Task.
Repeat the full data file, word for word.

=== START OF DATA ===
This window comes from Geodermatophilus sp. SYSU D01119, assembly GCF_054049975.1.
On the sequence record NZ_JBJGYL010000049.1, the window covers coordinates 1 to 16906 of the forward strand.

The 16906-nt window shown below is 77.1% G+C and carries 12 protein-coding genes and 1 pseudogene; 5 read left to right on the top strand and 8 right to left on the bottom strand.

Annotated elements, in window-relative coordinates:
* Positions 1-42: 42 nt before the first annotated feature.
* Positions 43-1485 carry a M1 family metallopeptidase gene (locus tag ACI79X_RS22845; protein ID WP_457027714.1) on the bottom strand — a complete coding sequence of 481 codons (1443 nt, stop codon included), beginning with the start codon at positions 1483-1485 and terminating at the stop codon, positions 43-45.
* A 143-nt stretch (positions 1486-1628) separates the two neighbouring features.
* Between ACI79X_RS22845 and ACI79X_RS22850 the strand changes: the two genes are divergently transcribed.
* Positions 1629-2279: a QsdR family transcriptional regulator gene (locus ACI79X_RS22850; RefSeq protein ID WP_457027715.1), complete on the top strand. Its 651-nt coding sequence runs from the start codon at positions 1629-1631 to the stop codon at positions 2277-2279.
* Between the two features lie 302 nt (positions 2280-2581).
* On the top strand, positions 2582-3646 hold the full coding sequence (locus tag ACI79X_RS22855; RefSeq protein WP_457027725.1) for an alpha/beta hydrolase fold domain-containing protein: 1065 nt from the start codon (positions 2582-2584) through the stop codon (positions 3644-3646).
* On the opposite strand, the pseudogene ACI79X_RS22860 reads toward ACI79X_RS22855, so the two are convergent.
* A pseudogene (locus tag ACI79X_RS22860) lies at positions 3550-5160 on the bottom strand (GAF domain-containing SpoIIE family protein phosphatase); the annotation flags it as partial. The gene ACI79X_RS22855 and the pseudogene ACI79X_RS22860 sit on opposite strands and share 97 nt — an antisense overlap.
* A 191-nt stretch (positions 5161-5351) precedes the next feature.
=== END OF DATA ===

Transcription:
This window comes from Geodermatophilus sp. SYSU D01119, assembly GCF_054049975.1.
On the sequence record NZ_JBJGYL010000049.1, the window covers coordinates 1 to 16906 of the forward strand.

The 16906-nt window shown below is 77.1% G+C and carries 12 protein-coding genes and 1 pseudogene; 5 read left to right on the top strand and 8 right to left on the bottom strand.

Annotated elements, in window-relative coordinates:
* Positions 1-42: 42 nt before the first annotated feature.
* Positions 43-1485 carry a M1 family metallopeptidase gene (locus tag ACI79X_RS22845; protein ID WP_457027714.1) on the bottom strand — a complete coding sequence of 481 codons (1443 nt, stop codon included), beginning with the start codon at positions 1483-1485 and terminating at the stop codon, positions 43-45.
* A 143-nt stretch (positions 1486-1628) separates the two neighbouring features.
* Between ACI79X_RS22845 and ACI79X_RS22850 the strand changes: the two genes are divergently transcribed.
* Positions 1629-2279: a QsdR family transcriptional regulator gene (locus ACI79X_RS22850; RefSeq protein ID WP_457027715.1), complete on the top strand. Its 651-nt coding sequence runs from the start codon at positions 1629-1631 to the stop codon at positions 2277-2279.
* Between the two features lie 302 nt (positions 2280-2581).
* On the top strand, positions 2582-3646 hold the full coding sequence (locus tag ACI79X_RS22855; RefSeq protein WP_457027725.1) for an alpha/beta hydrolase fold domain-containing protein: 1065 nt from the start codon (positions 2582-2584) through the stop codon (positions 3644-3646).
* On the opposite strand, the pseudogene ACI79X_RS22860 reads toward ACI79X_RS22855, so the two are convergent.
* A pseudogene (locus tag ACI79X_RS22860) lies at positions 3550-5160 on the bottom strand (GAF domain-containing SpoIIE family protein phosphatase); the annotation flags it as partial. The gene ACI79X_RS22855 and the pseudogene ACI79X_RS22860 sit on opposite strands and share 97 nt — an antisense overlap.
* A 191-nt stretch (positions 5161-5351) precedes the next feature.